A commendable procedural, with a superlative protagonist and supporting cast.




The case of a murdered professional killer prompts a Massachusetts cop to focus his investigation on the individuals who hired the assassin in this thriller.

Detective Lt. Bill Coine’s boss, John Desmond, sends him to Quincy Memorial Cemetery, the site of an apparent body dump. Lying in an open grave is an unidentified male victim. Based on the man’s gloves and accompanying high-quality gun with a silencer, Coine determines the victim was a professional hit man. Furthermore, there’s evidence he had been shooting at someone in the cemetery. Police later ID the man as Joe Buscada, a well-known, mob-affiliated assassin working out of Brooklyn. Coine suspects a link to another individual with mob ties: Boston bookie Harold “Smokey” Goldman, who recently died in a car wreck. The hunch pays off: A medical examiner’s discovery of a bullet hole indicates murder. It seems Buscada killed Goldman before his subsequent target managed to off the hit man. Interestingly, Coine finds a bevy of connections between Goldman and Dan Riley, an attorney who tried to prevent the medical examiner’s autopsy of the bookie. Riley may have been the other target, but he stays mum, even after he miraculously survives a second assassin’s bullet. While Desmond is dead set on proving Riley is Buscada’s killer, Coine starts looking for whoever hired the assassins. This is especially vital once it’s clear that hit man No. 2 still has Riley in his sights. With help from an old Army buddy at the FBI, Coine goes after the baddies he believes are calling the shots in Brooklyn. A prequel to Hanrahan’s (Downsized, 2017) preceding novel featuring Coine, this story follows his last case before retirement. As in the earlier book, the author excels at moving the perspective among an assortment of characters. Coine is a noteworthy protagonist; his deductions are quick (and believable) and he mentors novice trooper John Neiberg. But other characters stand out as well, from antagonistic and rather incompetent Lt. George Petruska to Dr. Rebecca White, who eventually befriends Riley. Hanrahan distinguishes the myriad characters primarily through memorable dialogue: Coine has a catchword (“Bingo!”) and the Brooklyn villains sport a discernible lilt (“Hey walyo, dat’s no way to tawk to your big brudder”). Regarding plot, there isn’t much mystery, at least for readers. For example, an early scene reveals Goldman’s death as murder while the assassination attempt at the cemetery is likewise no secret. But Coine’s meticulous investigation is engrossing, including steps such as the detective fighting for a judge to pass a Motion for Autopsy. It aptly displays the cop’s resolve, which never wavers. The story is furthered enhanced by Riley’s part in the case; he employs legal wrangling in a bid to ensnare the at-large hit man. That villain is an unmitigated menace who, following his failed assassination attempt, continues to target Riley more for “a score to settle” than financial compensation. The denouement, though not entirely surprising, entails a satisfying wrap-up. While readers will surely keep their eyes out for a Coine sequel (or another prequel), the return of other characters would be just as welcome.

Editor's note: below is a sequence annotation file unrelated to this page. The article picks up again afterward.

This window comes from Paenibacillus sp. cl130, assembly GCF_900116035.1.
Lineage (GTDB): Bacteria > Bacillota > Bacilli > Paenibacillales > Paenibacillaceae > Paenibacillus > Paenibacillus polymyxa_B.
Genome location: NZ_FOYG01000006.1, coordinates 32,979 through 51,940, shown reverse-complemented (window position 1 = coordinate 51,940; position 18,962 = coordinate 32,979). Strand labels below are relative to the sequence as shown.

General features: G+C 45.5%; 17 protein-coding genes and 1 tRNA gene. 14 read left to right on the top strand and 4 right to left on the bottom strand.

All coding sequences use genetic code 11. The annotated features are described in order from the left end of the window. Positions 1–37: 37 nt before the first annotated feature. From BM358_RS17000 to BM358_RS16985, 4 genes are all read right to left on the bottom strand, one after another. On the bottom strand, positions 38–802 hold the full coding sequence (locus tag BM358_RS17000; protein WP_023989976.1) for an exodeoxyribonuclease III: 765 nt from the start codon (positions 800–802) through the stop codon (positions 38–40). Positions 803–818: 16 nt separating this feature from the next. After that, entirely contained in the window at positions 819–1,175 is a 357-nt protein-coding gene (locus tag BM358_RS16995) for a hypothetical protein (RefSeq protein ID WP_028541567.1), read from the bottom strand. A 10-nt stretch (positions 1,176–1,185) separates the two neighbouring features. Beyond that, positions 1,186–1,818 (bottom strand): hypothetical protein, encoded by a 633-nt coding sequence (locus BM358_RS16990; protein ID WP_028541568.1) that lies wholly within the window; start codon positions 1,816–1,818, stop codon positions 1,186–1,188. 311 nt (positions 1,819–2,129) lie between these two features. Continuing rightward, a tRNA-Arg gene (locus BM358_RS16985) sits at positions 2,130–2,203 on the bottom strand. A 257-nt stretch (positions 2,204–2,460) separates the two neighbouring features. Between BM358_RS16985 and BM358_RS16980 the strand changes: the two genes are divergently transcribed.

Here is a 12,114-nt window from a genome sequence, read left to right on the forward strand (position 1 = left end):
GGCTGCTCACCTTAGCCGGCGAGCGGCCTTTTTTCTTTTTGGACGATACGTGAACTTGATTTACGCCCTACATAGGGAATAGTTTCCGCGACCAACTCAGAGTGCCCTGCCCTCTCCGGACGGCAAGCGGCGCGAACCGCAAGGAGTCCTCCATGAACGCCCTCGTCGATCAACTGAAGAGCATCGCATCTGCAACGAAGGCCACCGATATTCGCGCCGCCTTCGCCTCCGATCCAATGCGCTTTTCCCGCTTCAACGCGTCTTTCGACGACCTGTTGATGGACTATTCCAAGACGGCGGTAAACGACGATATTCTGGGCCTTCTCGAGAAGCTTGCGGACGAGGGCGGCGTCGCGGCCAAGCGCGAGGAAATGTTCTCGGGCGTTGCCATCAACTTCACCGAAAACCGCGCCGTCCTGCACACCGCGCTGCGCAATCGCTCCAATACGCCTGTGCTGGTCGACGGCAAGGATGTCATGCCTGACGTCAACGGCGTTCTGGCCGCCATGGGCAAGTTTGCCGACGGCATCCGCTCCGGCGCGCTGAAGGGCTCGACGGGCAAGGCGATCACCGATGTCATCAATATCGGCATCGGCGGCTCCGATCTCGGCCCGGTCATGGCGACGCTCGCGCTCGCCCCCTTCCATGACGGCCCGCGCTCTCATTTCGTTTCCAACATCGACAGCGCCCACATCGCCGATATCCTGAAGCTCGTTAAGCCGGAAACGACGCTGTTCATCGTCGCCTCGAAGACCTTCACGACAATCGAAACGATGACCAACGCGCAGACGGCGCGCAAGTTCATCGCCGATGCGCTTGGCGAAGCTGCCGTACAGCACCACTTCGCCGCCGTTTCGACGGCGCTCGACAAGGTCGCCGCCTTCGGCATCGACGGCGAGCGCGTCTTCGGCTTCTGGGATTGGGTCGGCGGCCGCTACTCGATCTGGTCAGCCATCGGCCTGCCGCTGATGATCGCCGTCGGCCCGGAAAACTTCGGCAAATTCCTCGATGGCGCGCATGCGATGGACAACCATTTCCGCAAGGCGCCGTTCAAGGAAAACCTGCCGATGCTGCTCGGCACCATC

A commendable procedural, with a superlative protagonist and supporting cast.

Pub Date: March 1, 2018

ISBN: 978-1-5432-4925-5

Page Count: 328

Publisher: CreateSpace

Review Posted Online: May 28, 2018

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A touching family drama that effectively explores the negative impact of stress on fragile relationships.


A middle-aged woman returns to her childhood home to care for her ailing father, confronting many painful secrets from her past.